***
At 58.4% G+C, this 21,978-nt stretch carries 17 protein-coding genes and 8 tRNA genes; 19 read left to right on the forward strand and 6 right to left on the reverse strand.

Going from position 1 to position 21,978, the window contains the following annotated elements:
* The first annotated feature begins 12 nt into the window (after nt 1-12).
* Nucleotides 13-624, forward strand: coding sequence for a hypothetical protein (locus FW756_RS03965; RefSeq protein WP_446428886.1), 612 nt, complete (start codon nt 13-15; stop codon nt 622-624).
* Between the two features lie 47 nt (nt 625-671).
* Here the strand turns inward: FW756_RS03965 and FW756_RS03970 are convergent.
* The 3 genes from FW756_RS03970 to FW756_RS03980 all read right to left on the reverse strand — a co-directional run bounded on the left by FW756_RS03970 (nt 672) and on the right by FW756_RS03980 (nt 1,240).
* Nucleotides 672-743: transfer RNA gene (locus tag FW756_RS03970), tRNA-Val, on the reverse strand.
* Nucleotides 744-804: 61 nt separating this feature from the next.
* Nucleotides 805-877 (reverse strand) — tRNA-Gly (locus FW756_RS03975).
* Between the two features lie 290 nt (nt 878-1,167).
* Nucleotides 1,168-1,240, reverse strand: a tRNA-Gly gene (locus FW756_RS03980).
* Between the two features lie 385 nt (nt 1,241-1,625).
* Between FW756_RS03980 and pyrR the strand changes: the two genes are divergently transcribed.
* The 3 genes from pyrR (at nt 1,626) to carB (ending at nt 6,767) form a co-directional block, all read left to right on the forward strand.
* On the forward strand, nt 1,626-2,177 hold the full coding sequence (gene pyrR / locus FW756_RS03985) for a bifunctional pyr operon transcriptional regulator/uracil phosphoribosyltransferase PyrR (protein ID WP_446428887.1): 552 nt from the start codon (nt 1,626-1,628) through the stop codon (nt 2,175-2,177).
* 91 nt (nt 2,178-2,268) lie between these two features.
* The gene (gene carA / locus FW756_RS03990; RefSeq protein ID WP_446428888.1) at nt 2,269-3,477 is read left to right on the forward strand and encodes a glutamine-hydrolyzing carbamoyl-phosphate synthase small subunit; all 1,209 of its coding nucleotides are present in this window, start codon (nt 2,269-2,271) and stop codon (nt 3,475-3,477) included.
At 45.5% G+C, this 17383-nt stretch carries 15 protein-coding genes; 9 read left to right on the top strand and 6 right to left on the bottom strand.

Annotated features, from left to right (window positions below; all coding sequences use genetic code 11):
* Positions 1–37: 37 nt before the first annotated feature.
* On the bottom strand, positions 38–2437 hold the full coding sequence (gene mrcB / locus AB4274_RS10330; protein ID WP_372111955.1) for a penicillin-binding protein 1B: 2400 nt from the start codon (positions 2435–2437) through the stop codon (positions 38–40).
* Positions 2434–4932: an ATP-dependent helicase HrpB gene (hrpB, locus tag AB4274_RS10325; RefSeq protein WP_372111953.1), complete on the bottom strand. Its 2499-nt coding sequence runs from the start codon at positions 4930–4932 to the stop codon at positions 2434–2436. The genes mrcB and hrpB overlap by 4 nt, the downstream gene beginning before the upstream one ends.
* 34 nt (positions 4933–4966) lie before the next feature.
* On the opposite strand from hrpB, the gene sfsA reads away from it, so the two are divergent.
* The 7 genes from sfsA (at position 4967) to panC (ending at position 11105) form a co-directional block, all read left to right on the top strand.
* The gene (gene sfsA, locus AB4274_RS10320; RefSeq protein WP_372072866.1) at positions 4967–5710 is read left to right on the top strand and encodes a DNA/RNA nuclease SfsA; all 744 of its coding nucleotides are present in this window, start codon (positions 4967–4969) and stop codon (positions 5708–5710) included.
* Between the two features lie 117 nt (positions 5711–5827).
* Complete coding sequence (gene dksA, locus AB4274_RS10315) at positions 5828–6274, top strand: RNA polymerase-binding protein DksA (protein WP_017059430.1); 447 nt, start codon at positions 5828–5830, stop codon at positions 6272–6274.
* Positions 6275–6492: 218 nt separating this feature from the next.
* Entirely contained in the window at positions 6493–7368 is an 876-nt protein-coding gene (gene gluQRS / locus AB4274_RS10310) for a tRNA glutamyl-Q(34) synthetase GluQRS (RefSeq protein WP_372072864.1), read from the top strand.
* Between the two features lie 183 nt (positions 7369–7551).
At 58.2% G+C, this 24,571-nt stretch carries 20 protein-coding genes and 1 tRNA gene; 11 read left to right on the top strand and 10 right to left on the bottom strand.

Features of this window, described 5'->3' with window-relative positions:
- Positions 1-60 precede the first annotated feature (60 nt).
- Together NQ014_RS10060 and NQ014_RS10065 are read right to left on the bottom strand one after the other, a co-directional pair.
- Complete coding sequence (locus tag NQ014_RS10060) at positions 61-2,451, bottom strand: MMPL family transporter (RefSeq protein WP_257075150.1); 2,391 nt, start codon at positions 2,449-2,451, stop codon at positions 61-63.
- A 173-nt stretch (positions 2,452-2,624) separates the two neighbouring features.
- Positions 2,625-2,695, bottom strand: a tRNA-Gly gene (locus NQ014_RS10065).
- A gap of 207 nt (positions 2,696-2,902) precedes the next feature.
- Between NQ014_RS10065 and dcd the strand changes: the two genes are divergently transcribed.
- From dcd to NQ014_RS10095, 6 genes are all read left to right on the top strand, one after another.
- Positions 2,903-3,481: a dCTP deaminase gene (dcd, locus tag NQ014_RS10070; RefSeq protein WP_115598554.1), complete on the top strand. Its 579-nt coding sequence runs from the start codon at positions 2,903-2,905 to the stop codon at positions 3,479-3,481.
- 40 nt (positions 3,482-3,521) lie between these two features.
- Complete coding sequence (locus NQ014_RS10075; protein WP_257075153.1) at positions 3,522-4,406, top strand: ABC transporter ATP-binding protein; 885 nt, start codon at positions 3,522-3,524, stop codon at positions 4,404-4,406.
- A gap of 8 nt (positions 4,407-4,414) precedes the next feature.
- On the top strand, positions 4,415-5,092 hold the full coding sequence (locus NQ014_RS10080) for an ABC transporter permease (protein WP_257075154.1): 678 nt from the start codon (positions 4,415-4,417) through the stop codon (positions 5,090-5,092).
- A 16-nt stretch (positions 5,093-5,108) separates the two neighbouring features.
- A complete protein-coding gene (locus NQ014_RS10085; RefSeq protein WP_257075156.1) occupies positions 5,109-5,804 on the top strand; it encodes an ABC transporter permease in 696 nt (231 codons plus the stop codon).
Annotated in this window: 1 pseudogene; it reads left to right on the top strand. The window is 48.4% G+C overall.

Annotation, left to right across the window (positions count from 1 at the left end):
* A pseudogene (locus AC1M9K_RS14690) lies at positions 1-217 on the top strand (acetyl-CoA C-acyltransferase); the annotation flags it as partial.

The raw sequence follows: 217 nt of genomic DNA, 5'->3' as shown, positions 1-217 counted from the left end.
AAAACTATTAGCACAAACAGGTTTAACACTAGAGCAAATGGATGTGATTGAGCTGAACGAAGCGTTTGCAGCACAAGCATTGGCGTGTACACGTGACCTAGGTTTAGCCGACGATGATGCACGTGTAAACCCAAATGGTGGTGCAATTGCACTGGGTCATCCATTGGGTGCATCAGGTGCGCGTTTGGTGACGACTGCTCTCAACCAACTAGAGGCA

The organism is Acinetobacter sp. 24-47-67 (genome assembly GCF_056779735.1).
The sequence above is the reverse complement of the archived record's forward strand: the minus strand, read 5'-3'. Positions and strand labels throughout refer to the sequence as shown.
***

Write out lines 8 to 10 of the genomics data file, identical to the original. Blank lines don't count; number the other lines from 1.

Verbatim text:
* Nucleotides 672-743: transfer RNA gene (locus tag FW756_RS03970), tRNA-Val, on the reverse strand.
* Nucleotides 744-804: 61 nt separating this feature from the next.
* Nucleotides 805-877 (reverse strand) — tRNA-Gly (locus FW756_RS03975).